One of Worcester’s Own
By Parlee Jones
Peace, Worcester People! Five years ago, I wrote an ICT article about Helen Sakovich, a local woman who has served as a school Crossing Guard at the corner of Elm and West streets for the past 30 years.
Well, five years later, the State of Massachusetts has decided to award Helen with the Unsung Heroines of Massachusetts Award.
“Each year the Commission gathers nominations from across the state for women who make outstanding contributions to their organizations and communities. The Honorees are nominated by state legislators as a means of recognizing women for their previously unnoted yet valuable community contributions.
“The Unsung Heroines are women who don’t always make the news, but truly make the difference. They are the women who use their time, talent and enthusiasm to enrich the lives of others and make a difference in their neighborhoods, cities and towns. They are mentors, volunteers and innovators who do what needs to be done without expectations of recognition or gratitude. These women are the glue that keeps a community together and every community has them.”
~ Massachusetts Coalition on the Status of Women
Helen grew up in Worcester, on Greenwood Street where her dad built a home for her mom as a wedding gift. She remained there until her 20s. Her mom, Eva, was born there and dad Jack was from Belarus, Russia. Her dad passed away when she was 12, and her mom raised four children in the home built from love.
Helen’s sisters are Annie and Sonia.They are the lights of her life. Her brother, Dmitri, passed away in 1984. Her parents were married for 14 years when Jack passed away.
Helen was raised in a home of love and her parents were kind. Helen went to Quinsigamond grammar school and Grafton Street Junior High School. She graduated from North High in the Class of ’69, “the real North,” as she calls it.
Helen started working as the Cross Guard at Elm and West on September 21, 1987.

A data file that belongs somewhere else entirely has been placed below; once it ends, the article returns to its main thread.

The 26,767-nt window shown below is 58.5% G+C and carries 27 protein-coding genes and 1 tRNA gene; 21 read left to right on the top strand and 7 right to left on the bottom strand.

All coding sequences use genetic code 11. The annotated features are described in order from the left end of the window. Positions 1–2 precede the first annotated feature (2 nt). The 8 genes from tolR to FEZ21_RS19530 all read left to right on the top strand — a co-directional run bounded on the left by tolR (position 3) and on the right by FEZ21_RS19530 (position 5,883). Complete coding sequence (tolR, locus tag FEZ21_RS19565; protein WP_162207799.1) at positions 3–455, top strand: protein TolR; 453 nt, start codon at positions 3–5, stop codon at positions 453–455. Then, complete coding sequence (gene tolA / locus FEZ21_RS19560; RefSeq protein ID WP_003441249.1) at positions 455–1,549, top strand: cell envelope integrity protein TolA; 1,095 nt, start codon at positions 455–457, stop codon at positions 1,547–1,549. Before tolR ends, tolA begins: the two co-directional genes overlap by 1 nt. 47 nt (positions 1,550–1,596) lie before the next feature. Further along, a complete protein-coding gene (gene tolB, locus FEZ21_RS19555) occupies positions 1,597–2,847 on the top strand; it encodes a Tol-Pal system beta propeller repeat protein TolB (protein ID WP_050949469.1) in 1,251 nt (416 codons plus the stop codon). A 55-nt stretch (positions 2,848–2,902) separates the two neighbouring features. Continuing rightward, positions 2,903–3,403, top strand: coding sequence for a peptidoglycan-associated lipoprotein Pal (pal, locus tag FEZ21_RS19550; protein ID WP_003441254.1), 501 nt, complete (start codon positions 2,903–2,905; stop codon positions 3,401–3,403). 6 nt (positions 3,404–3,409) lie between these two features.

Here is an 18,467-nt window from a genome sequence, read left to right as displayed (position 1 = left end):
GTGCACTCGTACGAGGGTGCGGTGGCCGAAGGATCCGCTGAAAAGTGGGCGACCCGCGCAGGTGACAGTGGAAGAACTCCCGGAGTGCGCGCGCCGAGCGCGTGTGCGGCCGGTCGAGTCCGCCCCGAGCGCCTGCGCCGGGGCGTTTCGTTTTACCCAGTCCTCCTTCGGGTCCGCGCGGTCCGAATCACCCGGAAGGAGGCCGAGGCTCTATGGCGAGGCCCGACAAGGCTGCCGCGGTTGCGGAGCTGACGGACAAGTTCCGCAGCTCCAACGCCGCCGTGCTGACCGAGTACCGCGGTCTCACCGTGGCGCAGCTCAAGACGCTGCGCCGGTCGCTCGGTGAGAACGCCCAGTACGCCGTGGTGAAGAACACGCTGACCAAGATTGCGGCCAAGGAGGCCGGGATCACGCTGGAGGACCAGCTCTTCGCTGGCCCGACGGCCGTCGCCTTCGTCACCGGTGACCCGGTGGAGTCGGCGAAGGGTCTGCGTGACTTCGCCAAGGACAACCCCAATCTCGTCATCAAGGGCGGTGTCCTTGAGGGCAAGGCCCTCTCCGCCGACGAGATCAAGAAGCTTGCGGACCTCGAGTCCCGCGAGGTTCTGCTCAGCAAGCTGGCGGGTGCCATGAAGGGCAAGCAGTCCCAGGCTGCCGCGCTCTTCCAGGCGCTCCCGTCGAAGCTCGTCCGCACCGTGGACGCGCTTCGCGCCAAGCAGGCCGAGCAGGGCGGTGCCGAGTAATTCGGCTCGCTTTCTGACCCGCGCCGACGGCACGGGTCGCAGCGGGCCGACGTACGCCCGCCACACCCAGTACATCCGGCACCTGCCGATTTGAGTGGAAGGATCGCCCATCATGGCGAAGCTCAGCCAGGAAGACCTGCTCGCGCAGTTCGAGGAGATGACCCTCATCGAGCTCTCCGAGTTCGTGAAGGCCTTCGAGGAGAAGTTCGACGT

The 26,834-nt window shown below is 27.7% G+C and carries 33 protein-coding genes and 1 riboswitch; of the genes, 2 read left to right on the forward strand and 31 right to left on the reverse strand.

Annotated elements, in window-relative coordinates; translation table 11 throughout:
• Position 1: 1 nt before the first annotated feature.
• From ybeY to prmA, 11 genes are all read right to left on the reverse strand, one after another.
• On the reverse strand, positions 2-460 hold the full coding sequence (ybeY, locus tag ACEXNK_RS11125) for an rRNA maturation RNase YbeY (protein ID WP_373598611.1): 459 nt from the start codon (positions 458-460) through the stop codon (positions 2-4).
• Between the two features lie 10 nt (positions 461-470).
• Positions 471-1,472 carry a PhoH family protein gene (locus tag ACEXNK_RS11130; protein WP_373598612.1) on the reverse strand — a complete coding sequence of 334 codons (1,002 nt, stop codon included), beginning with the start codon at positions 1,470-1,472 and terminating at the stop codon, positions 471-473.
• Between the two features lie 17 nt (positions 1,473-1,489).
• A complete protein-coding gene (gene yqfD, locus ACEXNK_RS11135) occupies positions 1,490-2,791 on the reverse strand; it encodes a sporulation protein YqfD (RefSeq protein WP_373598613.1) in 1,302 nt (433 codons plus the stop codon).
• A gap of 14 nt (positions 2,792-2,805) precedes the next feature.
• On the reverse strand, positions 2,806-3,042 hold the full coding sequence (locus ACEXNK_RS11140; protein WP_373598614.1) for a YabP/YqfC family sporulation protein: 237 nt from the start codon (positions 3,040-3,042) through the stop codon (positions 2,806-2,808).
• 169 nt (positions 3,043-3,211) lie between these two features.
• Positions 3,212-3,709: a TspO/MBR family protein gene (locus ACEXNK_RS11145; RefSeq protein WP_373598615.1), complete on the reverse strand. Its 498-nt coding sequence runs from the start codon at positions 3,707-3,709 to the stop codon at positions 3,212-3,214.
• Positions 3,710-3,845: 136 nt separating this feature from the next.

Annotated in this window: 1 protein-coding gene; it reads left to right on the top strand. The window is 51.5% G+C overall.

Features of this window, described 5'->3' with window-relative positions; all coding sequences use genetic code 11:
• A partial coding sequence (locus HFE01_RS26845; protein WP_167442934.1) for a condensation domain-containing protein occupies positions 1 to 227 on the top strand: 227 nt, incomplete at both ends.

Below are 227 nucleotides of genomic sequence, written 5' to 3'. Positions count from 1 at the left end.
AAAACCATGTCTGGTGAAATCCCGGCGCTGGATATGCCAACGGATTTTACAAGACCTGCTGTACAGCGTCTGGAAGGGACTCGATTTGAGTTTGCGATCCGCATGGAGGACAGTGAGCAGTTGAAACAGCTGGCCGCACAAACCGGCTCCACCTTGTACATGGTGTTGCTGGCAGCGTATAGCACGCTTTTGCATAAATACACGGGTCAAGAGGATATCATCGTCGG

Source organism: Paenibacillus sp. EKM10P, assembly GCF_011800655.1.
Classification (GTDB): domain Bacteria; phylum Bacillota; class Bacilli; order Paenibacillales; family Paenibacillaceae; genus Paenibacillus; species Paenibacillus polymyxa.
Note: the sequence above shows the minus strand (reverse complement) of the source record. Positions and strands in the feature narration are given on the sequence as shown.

When asked why she has stayed so long in this job, Helen says that she has loved this job from the beginning. She enjoys watching the school kids growing up from year to year. “It’s nice to watch the kids start off in kindergarten and then to see them on their way to sixth grade graduation. I’ve seen a lot of children in this neighborhood. … My job fulfills me – I love children.”
Helen has also seen her kids, who have grown up now, come back with their own children, some attending the same school as their parents and still living in the same neighborhood. “In the last week I must have seen 10 kids that have grown come back with their kids.” Sometimes the students who have grown up will come back and say hi! Thanking her for kind words in the morning and afternoon.
“When summer comes I miss my job,” Helen says. “I start counting down the days once they start showing the “Back to School” [TV] commercials. I have had all cultures of kids and I love it. If you love what you do it’s easy. I love children.”
She adds: “Another thing I enjoy is watching the moms walking the little ones to school on the first day. Sometimes the moms are crying and sometimes the kids are crying. … to see the kids on the first day of school with their little bow ties and pretty shoes. Some clinging to mom and some running from mom.”
Helen truly enjoys seeing the loving moms cry as they leave their babies for the first time. “I love to see the looks on their faces,” she says.
Helen was nominated by State Rep. Mary Keefe. Helen says that she is undeserving, that she does not like the title “Heroine” because that honor should be reserved for “cops, medical and fire people.” Workers who put their lives on the line for people, workers who save folks’ lives.
Helen said she won’t make the ceremony at the State House because it is the last day of school, and she does not want to miss any of her kids!!!
Elm Park School is lucky to have such a protector!
Congratulations, my friend! No one is more deserving!